I remember that the American Wheelchair Rugby Team regularly stayed up past their curfew to watch the show and taunt their competitors in a light-hearted way, and Paralympic legend Hannah Cockroft appeared on it more than once!

That year, between the Paralympics and the show, disability became better ‘accepted’ and talked about more than ever in the mainstream.

The show also helped me as a disabled person, particularly when it came to accepting my disability. Although I was born with Ehlers Danlos Syndrome, it has been progressive and has become more limiting for me as I have got older.

I had a period of adjustment as my world was becoming smaller. It took me about three years to accept that I needed a wheelchair. Through The Last Laeg, I saw other disabled people just getting on with their lives, no matter their disability. If they could, why shouldn’t I?

I remember one particular incident when, after a hissy fit where I threw one of my many braces into the corner of my bedroom, I picked it up, took a deep breath and thought about the show and its cast. I immediately felt better about wearing it – I realised that you can be sassy, attractive and wear a brace.

The Last Leg was meant to be a one-off series, reporting on the events of from the Paralympics, but nearly 10 years later, it is still going strong.

The Last Leg’s growth from the 2012 Paralympics

Like any business or TV programme, it had to evolve to remain successful. Subsequent series have continued to be equally witty, but instead of talking about the Paralympics, the show takes a satirical look back over the last week’s news and current affairs.

The #isitok hashtag has had a facelift too and now covers anything from, ‘Is it OK to still listen to Michael Jackson?” to the recent, “Is it OK to miss Trump’s entertainment value?”

The guests are usually comedians who have opinions, although a few politicians have braved coming on – most have probably been scared by the interview that Alex Brooker did with Nick Clegg. Actually, this was thought of as a really good interview as it had a really human element. If you missed it, it’s worth a watch.

It has had a range of Paralympians and disabled guests/comedians too, and the programme has helped disabled talent to flourish – Alex Brooker launched his career on the show and disabled comedian Rosie Jones, who is a regular guest, started her career as a runner.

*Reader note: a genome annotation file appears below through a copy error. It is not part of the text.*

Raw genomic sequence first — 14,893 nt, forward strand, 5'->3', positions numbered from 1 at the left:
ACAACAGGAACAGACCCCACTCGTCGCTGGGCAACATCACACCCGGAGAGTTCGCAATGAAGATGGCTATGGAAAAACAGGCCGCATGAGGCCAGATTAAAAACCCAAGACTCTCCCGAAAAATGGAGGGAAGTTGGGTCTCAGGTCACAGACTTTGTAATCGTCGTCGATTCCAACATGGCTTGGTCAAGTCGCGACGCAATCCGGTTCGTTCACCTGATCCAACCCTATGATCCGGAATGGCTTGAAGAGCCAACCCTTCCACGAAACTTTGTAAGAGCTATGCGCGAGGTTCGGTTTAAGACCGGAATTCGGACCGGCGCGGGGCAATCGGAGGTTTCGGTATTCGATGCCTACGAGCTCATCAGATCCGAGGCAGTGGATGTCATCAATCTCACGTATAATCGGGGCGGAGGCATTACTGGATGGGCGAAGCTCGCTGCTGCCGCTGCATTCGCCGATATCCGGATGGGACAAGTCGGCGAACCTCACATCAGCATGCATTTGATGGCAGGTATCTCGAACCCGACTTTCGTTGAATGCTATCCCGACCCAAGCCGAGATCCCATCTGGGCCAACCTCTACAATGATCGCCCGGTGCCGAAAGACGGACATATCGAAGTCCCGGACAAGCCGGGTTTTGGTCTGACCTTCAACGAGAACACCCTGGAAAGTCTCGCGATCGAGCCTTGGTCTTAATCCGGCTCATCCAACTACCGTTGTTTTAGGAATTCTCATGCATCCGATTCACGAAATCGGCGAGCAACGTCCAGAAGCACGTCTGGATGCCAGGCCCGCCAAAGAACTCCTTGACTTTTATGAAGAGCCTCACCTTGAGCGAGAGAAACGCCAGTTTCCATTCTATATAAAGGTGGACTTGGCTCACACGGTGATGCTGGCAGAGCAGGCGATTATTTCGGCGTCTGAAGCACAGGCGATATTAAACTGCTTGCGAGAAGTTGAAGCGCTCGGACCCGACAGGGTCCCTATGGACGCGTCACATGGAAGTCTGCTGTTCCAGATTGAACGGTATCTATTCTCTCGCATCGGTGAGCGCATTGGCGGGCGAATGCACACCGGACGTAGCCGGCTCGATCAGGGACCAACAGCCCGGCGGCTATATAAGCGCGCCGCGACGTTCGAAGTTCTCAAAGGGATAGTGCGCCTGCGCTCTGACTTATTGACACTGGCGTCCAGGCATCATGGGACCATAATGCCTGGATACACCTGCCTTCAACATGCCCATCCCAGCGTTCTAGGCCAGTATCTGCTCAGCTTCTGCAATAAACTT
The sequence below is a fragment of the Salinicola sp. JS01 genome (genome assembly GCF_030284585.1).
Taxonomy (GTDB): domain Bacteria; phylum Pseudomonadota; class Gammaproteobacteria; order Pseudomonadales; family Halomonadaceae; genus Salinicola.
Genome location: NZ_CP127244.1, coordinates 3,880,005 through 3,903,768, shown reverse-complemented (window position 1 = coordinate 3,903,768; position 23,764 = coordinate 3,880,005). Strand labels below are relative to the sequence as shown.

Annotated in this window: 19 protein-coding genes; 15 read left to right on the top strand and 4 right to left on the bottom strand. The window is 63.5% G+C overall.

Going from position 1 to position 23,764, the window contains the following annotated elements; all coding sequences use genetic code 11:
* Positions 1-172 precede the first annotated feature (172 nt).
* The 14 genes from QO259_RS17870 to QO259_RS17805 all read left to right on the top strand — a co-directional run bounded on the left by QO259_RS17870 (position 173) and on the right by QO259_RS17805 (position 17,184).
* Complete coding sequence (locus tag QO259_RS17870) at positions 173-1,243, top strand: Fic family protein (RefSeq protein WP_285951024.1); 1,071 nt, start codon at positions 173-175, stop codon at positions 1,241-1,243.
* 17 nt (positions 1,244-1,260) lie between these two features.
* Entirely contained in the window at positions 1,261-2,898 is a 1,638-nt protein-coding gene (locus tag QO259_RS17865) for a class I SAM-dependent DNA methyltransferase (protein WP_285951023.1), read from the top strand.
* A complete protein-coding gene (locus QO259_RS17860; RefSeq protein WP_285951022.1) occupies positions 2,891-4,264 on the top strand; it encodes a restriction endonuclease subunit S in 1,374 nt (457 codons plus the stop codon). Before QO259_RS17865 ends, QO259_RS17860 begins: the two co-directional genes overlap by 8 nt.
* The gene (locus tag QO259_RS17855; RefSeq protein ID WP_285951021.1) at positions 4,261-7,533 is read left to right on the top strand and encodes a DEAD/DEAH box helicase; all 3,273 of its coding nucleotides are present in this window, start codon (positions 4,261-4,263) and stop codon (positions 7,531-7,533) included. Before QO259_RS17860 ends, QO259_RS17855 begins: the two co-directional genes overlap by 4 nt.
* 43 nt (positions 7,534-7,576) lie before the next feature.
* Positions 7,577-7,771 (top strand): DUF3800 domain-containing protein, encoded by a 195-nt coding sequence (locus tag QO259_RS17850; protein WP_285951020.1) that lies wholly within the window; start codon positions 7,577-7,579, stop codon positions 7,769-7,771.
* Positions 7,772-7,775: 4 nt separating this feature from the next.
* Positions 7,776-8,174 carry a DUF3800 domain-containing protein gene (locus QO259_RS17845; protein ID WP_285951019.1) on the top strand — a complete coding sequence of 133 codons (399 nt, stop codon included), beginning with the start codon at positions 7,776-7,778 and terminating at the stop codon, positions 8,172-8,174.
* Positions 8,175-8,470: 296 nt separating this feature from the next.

It is funny, informative, and deals with current affairs head-on. The Last Leg simplifies complicated political situations, has broken down taboos, and is spot on with its observations. I have so often cried with laughter whilst watching it – proper belly laughs.

There is also a sensitivity to certain difficult subjects, a no-nonsense approach to issues that are ridiculous and there isn’t any interest in following z-list celebrities. What is there not to like? Here’s an example from this latest series where they addressed an incredibly hot topic – the Covid-19 vaccine – with laugh-out-loud humour.

The Last Leg is not for someone who may get offended easily. It gives an annual award for ‘Dick of the Year’ and has a ‘bullshit’ button when they hear something that is, you guessed it, bullshit.

The Last Leg Cast

Part of the success of The Last Leg is the presenters themselves and probably the key ingredient to making the show work. Adam Hills, Alex Brooker and Josh Widdicombe are hilarious and self-deprecating.

Their chemistry, banter, friendship and laughter is genuine, and they do not take themselves too seriously.

Adam Hills

Adam Hills, who turned 50 last year, is Australian and hosts the show. He was born without one of his feet and wears a prosthetic leg. He has had a successful career in comedy and television both in Australia and in the UK before hosting The Last Leg.

The presenters’ comradery has lead to Adam making a number of bets with his co-stars – many of which he has lost. They have resulted in him having the Union Jack painted on his prosthetic leg, having his hair dyed the colours of the Union Jack, and having him grow his beard until we officially left the EU – as you can probably guess, it got pretty long!

Adam is also famous on the show for his rants about the latest news, humorously putting the world to rights and setting the record straight. This one is a great example…

Alex Brooker

Alex Brooker rose to fame through the show itself. He had his leg amputated as a baby after he was born with it twisted, and now wears a prosthetic leg. He also has upper limb deformities.

He has gone on to co-present The Jump and made the brilliant documentary Disability and Me about his life, which you can still find on BBC iPlayer.

He’s well known on the show for taking on difficult and ridiculous challenges – he has taken on a round of Paralympic games, put himself in harms way in a knife-throwing stunt and was the first disabled person to take on the Luge.

Read our recent interview with Alex Brooker to find out more about him in his own words.

Josh Widdicombe

Josh Widdicombe, who was the token non-disabled person, as he called himself, recently quipped that he has a disability because he has severe hay fever. Up until then, his other disability was having been born ginger!

Before The Last Leg, Josh had a career as a sports journalist and a stand-up comedian.

The three of them have great chemistry that has stood the test of time. It is through them that the name The Last Leg came about as they are three men with four legs!

Do not take my word for it, watch the latest series for yourselves on a Friday on Channel 4 at 10pm, and check our The Last Leg YoutTube channel for snippets from previous shows. And don’t forget to get involved on Twitter with its polls or ask a question via the #isitok hashtag.

By Emma Shepherd

More on Disability Horizons…

Emma Shepherd

I have a small business that delivers training and consultancy about disability and mental health, called Let’s Talk Disability. I have two boys and two Shih Tzus dogs. I’m either awake working or asleep! I also have Ehlers Danlos Syndrome. Supporting disabled people into work or self-employment and increasing their independence is why I get up in the morning (albeit slowly).
Back to top button